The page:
One of the most popular breeds, especially for dog lovers searching for ‘hypoallergenic’ dogs, is the Poodle. The most commonly known mix with the Poodle, as you may know, is the Labradoodle. Of course, by looking at the name, you can imagine the Labradoodle is a Poodle/Labrador crossbreed.
The Cost of Labradoodle Puppies
In the past, the higher cost puppies were often associated with AKC-registered purebred pups. As breeders started combining two breeds in an effort to intertwine the genetics of both dogs, designer dogs became equal to or higher in cost.
We know the cost of the Labradoodle is high, but we want to warn you not to be tempted by low costs. Of course, that lower cost is tempting, but along with a lower cost, in the beginning, may come a large number of health issues. The most pressing issue or concern you should have with a low-cost puppy is purchase from a puppy mill (often poor genetics).
When puppies are bred correctly, there is a significant amount of time, effort, and money invested by the breeder. This isn’t ‘easy money’ for a good breeder in any way. A good breeder ensures you have a healthy, well-rounded puppy, which is why the cost may be higher than what you would like it to be.
What Kind of Costs Does the Breeder Have?
Now that we have told you the breeder spends money to make money, we would like to show you how this happens.
The lowest cost a breeder spends generally falls around the $7,000 mark once all is said and done. But, on average, a healthy litter of puppies could cost as much as $15,000+ (especially for those breeding show-quality puppies).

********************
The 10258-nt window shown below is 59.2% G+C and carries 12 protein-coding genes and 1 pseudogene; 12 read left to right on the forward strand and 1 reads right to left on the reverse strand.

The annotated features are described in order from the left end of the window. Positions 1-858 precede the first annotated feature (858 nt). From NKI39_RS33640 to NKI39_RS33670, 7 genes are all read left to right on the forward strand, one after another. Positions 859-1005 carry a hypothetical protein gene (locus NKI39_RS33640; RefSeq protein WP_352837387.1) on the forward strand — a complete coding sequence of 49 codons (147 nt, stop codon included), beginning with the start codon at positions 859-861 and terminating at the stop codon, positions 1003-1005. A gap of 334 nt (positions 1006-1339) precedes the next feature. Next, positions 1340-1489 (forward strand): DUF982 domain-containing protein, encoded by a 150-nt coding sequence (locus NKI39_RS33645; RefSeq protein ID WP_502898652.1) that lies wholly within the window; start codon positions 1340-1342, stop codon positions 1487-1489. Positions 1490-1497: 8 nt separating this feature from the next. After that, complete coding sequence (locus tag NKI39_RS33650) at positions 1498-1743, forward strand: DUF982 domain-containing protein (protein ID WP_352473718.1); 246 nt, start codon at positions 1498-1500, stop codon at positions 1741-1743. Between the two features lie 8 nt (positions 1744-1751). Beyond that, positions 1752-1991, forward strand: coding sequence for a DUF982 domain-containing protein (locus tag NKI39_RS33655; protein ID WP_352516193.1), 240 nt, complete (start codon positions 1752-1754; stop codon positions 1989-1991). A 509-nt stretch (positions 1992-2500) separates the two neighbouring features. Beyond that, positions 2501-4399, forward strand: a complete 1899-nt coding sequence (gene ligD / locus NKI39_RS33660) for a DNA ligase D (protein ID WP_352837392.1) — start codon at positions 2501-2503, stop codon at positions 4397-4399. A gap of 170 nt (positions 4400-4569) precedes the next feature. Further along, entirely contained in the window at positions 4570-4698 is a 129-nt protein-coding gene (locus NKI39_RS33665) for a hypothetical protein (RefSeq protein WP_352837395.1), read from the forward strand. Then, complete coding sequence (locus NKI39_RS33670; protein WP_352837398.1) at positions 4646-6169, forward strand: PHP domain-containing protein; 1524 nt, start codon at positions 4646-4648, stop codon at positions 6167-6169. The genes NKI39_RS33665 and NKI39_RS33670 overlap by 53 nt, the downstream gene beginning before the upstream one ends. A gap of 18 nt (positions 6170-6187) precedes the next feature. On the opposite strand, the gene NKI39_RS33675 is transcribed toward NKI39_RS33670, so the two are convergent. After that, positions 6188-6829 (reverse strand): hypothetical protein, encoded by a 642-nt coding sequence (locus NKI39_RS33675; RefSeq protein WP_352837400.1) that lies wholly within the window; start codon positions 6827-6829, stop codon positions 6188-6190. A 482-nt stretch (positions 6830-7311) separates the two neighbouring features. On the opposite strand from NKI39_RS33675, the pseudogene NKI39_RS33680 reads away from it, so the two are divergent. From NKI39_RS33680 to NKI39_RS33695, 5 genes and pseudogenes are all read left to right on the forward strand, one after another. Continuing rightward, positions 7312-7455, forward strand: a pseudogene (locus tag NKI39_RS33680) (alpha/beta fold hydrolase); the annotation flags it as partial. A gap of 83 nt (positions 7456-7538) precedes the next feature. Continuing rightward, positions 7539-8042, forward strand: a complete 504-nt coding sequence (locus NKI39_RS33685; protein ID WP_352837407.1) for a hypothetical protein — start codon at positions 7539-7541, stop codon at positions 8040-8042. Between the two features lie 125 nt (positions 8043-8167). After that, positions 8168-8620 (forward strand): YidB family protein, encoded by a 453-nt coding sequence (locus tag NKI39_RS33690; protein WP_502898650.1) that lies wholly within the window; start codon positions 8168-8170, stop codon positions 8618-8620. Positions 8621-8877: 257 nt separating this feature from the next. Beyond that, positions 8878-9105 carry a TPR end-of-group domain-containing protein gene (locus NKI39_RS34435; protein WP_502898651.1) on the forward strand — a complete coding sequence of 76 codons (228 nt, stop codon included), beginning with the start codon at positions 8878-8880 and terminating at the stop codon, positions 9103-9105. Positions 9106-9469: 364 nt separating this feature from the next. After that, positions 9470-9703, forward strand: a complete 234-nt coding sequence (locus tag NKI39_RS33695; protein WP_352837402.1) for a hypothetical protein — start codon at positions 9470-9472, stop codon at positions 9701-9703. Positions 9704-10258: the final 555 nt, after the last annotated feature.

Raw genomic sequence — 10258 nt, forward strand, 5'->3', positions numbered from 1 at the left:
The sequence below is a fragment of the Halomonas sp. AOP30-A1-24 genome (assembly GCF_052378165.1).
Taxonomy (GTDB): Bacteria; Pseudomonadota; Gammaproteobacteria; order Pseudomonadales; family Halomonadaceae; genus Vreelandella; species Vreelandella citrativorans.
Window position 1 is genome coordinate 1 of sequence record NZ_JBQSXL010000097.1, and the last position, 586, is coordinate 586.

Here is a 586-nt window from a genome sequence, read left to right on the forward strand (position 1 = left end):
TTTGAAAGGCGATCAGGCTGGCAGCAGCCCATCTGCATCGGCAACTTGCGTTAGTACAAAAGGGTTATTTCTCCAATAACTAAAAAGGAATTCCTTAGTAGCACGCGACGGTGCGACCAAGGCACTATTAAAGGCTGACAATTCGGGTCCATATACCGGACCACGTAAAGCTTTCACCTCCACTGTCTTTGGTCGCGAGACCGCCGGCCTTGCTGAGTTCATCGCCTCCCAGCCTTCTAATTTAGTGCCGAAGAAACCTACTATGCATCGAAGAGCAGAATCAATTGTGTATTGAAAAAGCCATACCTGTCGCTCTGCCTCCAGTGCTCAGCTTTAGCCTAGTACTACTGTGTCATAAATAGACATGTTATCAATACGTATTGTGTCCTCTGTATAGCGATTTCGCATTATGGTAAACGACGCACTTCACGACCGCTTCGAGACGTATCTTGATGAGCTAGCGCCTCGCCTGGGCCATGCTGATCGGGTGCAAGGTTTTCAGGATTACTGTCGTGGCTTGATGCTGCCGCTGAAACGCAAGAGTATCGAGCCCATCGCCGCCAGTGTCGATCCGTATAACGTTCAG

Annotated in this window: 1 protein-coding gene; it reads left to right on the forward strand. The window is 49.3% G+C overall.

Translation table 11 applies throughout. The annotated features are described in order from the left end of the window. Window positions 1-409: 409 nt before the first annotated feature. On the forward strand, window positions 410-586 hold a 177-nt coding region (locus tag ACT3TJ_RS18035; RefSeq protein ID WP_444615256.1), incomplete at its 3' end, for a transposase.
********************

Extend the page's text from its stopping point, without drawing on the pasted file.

The following include items breeders are responsible for:
- High-quality dog food
- High-quality puppy food
- Any necessary supplements to maintain good health
- All veterinary costs
- Whelping box
- Stud service fees (for good genetics)
- Any necessary licenses for their city/county/state
Why You Shouldn’t Consider Low-Cost Pups
Unfortunately, breeding has become a business to many, which has led to an overwhelming number of puppy mills. These breeders often lack any type of veterinary care, do not study the genetics of their parent dogs (to produce a good bloodline), and are essentially just in it for the money.
Genetic problems due to improper breeding will only result in heartache for you. The puppy may appear to be healthy at first, on top of being lower in cost, but have a stack full of veterinary bills as she gets older.
Labradoodles are one of the breeds commonly found in puppy mills due to the high demand for pups. They are easily marketed and sold. That’s why it’s critical to ensure you have a good breeder and it’s also one of the reasons we are committed to vetting breeders here at Preferable Pups.
We aren’t saying ‘get a puppy through us’ necessarily, but rather want to ensure you find the perfect puppy with excellent health. If you are interested in taking a look at the puppies we do have available, you are welcome to contact one of our representatives and learn more by clicking here.
Cost of a Labradoodle Puppy in Dollars